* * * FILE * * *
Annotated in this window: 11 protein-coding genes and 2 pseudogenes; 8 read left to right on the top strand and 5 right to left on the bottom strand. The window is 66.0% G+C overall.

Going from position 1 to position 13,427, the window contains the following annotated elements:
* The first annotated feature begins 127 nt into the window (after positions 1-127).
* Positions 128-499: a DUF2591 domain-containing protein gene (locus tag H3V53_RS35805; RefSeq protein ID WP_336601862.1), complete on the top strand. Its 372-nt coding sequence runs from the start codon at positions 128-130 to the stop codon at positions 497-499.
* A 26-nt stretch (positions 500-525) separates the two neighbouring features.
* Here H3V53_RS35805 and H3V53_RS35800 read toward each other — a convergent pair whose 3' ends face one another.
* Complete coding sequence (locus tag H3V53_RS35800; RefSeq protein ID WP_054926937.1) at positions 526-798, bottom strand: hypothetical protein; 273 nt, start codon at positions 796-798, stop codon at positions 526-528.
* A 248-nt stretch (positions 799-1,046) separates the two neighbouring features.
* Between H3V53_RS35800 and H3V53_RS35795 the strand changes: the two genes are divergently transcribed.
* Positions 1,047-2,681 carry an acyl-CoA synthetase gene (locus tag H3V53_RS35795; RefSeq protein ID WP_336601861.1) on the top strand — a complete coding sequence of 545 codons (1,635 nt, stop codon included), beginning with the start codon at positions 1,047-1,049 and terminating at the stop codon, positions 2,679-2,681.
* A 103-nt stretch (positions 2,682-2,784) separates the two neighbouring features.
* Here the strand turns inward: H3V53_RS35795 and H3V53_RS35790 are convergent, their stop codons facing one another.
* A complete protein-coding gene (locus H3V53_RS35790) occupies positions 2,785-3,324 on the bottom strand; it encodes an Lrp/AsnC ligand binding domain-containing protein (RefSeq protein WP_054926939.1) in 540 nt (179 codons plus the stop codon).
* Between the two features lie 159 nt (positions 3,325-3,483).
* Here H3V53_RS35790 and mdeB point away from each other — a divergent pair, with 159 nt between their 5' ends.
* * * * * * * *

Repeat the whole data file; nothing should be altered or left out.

Annotated in this window: 11 protein-coding genes and 2 pseudogenes; 8 read left to right on the top strand and 5 right to left on the bottom strand. The window is 66.0% G+C overall.

Going from position 1 to position 13,427, the window contains the following annotated elements:
* The first annotated feature begins 127 nt into the window (after positions 1-127).
* Positions 128-499: a DUF2591 domain-containing protein gene (locus tag H3V53_RS35805; RefSeq protein ID WP_336601862.1), complete on the top strand. Its 372-nt coding sequence runs from the start codon at positions 128-130 to the stop codon at positions 497-499.
* A 26-nt stretch (positions 500-525) separates the two neighbouring features.
* Here H3V53_RS35805 and H3V53_RS35800 read toward each other — a convergent pair whose 3' ends face one another.
* Complete coding sequence (locus tag H3V53_RS35800; RefSeq protein ID WP_054926937.1) at positions 526-798, bottom strand: hypothetical protein; 273 nt, start codon at positions 796-798, stop codon at positions 526-528.
* A 248-nt stretch (positions 799-1,046) separates the two neighbouring features.
* Between H3V53_RS35800 and H3V53_RS35795 the strand changes: the two genes are divergently transcribed.
* Positions 1,047-2,681 carry an acyl-CoA synthetase gene (locus tag H3V53_RS35795; RefSeq protein ID WP_336601861.1) on the top strand — a complete coding sequence of 545 codons (1,635 nt, stop codon included), beginning with the start codon at positions 1,047-1,049 and terminating at the stop codon, positions 2,679-2,681.
* A 103-nt stretch (positions 2,682-2,784) separates the two neighbouring features.
* Here the strand turns inward: H3V53_RS35795 and H3V53_RS35790 are convergent, their stop codons facing one another.
* A complete protein-coding gene (locus H3V53_RS35790) occupies positions 2,785-3,324 on the bottom strand; it encodes an Lrp/AsnC ligand binding domain-containing protein (RefSeq protein WP_054926939.1) in 540 nt (179 codons plus the stop codon).
* Between the two features lie 159 nt (positions 3,325-3,483).
* Here H3V53_RS35790 and mdeB point away from each other — a divergent pair, with 159 nt between their 5' ends.